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Blogs emerge as resource in job hunts

By L.M. Sixel

Blogs emerge as resource in job hunts
  • March 02, 2006

YOU check the want ads. You network. But are you blogging?

Job seekers in the know are reading employee blogs to find out about openings that aren't generally well-known.

In between comments on their aging dogs or the sleeping habits of their newborns, bloggers do a lot of chitchatting about work-related issues that can be a gold mine of information for job hunters.

Sometimes it's very technical stuff about projects, such as the blog entry from the Firefox lead engineer at Google that starts out, "A lot of people complain about the Firefox 'memory leak(s).' "

The entry generated 287 comments, many of which were illuminating to those of us (read: me) who have no idea what Firefox is in the first place. But if you want to work in software development at Google, I reckon it would be a good idea to know about memory leaks.

Here's the kicker: Sometimes bloggers mention job openings at their companies or others. Or they report they're changing jobs, which, to a careful reader, might indicate a position is opening up.

Also, companies are eager to recruit the people reading the blogs because they're likely to be the sort of folks they'd want to have on board.

Blogs find passive job seekers, said Jason Goldberg, CEO of Jobster, an online, Seattle-based job board with a built-in referral feature.

"At most every Fortune 200 company today, there are anywhere from a small handful to many employees blogging about key work initiatives," Goldberg said. Microsoft alone has more than 3,000 employee blogs.

While some companies prohibit their employees from blogging, others embrace it, he said. They want users communicating with engineers to pick up the street talk on software problems or supply difficulties.

Microsoft links directly to its blogs off the corporate site, said Heather Hamilton, whose official title at the company is staffing program manager. However, she describes herself as an "almost evangelist" for careers in marketing. It's a good way to get ad hoc customer feedback, said Hamilton, whose Heather's "Marketing at Microsoft" Blog gets hundreds of thousands of hits a month.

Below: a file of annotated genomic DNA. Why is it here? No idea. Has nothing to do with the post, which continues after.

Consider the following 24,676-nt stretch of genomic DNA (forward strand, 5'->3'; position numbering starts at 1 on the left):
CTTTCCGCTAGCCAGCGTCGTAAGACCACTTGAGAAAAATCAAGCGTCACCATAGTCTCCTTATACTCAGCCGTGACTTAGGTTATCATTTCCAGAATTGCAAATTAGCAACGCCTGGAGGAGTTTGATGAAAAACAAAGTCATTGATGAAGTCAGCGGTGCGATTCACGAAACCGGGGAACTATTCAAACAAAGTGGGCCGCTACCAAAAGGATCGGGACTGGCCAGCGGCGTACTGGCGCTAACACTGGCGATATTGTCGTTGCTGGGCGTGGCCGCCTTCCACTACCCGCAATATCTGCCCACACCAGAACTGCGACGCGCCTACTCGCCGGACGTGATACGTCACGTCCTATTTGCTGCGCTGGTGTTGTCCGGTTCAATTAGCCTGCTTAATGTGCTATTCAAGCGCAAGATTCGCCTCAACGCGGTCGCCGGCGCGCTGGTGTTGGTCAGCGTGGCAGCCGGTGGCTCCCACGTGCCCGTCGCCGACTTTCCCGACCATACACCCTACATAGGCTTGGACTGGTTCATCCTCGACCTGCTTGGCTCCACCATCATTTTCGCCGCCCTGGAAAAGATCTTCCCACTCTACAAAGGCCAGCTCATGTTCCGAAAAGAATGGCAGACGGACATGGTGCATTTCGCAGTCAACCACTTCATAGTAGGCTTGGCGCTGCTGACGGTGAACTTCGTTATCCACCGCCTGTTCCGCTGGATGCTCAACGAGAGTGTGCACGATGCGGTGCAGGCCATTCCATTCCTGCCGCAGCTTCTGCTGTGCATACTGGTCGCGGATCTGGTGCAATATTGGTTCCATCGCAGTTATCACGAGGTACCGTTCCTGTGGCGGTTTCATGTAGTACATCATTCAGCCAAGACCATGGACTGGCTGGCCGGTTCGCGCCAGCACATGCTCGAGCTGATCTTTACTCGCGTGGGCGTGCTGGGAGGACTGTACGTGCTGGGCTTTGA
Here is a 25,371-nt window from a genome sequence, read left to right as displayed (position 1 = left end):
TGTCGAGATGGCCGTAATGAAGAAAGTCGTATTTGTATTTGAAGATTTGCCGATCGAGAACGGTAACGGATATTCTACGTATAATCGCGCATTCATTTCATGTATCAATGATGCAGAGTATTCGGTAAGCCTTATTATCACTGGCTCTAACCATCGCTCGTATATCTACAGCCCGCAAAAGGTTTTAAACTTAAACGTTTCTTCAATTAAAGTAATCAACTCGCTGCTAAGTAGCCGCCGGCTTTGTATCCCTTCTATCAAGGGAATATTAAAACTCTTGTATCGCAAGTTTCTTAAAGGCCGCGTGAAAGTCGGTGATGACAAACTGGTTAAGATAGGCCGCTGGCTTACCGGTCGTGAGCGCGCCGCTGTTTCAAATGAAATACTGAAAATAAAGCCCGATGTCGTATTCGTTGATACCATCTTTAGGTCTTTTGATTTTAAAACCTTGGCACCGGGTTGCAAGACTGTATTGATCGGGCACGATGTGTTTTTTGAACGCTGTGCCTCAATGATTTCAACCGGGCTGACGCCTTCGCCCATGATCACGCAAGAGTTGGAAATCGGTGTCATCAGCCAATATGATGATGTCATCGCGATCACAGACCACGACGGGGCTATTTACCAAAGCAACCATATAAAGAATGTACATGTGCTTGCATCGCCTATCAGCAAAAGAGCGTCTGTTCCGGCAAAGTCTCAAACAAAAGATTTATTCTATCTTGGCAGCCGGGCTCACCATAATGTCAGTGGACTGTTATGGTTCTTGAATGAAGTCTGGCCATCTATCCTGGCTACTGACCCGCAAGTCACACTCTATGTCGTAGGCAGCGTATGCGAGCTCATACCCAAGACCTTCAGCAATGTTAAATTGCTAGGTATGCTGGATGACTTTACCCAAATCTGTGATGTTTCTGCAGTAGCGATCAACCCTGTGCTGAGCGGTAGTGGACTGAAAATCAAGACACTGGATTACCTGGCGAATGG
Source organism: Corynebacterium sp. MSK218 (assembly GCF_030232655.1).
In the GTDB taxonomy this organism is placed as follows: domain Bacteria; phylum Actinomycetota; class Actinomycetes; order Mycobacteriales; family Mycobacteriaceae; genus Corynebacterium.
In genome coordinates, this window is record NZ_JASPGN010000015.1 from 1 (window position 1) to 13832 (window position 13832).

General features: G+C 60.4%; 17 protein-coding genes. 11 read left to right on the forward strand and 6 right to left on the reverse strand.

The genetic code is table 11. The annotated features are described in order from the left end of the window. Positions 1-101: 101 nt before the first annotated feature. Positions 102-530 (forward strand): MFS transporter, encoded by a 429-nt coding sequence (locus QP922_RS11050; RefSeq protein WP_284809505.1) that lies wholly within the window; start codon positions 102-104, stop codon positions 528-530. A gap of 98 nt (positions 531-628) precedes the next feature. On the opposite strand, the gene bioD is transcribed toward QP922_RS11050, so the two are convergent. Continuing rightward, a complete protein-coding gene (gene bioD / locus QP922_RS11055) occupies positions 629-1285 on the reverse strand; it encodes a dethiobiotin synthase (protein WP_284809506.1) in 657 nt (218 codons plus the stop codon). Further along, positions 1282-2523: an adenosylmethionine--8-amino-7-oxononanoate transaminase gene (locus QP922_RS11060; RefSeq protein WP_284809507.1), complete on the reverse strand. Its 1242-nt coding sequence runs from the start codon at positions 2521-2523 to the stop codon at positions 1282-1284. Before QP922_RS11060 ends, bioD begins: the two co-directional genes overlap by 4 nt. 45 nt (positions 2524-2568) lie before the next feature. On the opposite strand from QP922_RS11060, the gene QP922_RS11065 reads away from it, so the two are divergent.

It's also a great way to put a human face on a company, said Hamilton, who recently blogged about the value of rating business schools and problems she had with customer service at a wine site.

While Hamilton doesn't suggest to employee bloggers that they mention specific job openings, a request that some might view as too heavy-handed, bloggers often do, she said. And they also often link to her blog if they think their audience may be interested.

To find some of the blogs, you can use a variety of search engines, including Google, Yahoo and Technorati as well as individual company Web sites. But be warned: It takes time to find some good hits.

Just like word of mouth
The vast majority of jobs are found through word of mouth. Blogging is an extension of that, said Tony Pannagl, managing director of IS&T, an information technology consulting firm.

Blogging can also make recruiting much faster, said Pannagl, who has seen firsthand how fast news can travel on a blog.

Pannagl, who hires information technology experts, received a call the other day from someone who saw an opening at BP mentioned in a chat room. The candidate asked Pannagl to pick up the phone and use his network to recommend him for the BP position.

Blog postings can also be more efficient than traditional job ads, said Pannagl, who uses blogs to find quality programmers and engineers.

The postings are often detailed, which gives candidates a better sense of what's going on, he said. People can weed themselves out pretty quickly if the job isn't for them.

It's also a way to schmooze electronically, said Hussam Hamadeh, co-president of Vault, a New York-based Internet and print career information publisher. And mentioning someone's blog when you meet them shows you're on top of things.

Use for tips
Blogs may be a good source of job leads, but many job seekers don't appear to be taking advantage of them.

When Jasmine Foster was looking for a job, she searched the Internet using individual company sites and big job boards.

While the 21-year-old is familiar with blogging — what 21-year-old isn't? — she thinks of it more as a way to talk to friends and plan social events.

"I hadn't thought of using a blog for a job," she said.

David Small, assistant vice president for student services at the University of Houston, said he hasn't seen students searching through blogs for job openings.

Instead, blogs are popping up as a new form of the old-fashioned job club where a group of job seekers share their frustrations on looking for work and trade experiences on how they handled difficult interview questions, he said.

As helpful as blogs may be in finding job leads, Small said, "I wouldn't be spending all my time hanging out in the blogs."

It's still better for students to focus on meeting with companies that come to campus and cultivating their network of real live people, he said.